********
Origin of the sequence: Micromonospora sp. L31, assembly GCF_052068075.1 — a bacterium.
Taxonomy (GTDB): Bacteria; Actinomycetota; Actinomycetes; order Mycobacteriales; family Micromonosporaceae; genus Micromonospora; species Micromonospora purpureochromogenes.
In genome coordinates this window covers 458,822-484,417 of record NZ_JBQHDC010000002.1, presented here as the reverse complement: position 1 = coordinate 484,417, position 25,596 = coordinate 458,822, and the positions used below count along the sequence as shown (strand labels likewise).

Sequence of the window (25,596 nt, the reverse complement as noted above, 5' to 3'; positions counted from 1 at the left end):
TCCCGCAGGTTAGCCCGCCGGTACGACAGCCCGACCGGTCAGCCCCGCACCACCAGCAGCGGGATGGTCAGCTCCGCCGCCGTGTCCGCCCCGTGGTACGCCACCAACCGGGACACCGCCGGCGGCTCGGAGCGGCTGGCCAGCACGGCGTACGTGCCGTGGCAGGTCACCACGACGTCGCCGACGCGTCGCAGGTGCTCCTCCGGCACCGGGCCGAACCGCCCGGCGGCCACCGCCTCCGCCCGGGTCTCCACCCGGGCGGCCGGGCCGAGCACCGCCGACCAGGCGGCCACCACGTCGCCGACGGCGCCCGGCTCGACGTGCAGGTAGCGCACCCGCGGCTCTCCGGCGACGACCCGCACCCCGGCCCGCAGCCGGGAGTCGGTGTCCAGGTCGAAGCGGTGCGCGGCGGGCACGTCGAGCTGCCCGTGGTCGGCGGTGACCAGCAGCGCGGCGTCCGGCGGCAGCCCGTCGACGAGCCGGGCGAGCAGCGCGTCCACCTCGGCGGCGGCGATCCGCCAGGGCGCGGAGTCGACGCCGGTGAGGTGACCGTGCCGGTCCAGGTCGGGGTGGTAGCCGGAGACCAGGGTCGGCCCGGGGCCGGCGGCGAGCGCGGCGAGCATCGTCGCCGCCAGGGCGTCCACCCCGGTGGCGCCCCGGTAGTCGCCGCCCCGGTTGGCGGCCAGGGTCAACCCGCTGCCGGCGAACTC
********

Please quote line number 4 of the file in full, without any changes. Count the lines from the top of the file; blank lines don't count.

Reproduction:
Sequence of the window (25,596 nt, the reverse complement as noted above, 5' to 3'; positions counted from 1 at the left end):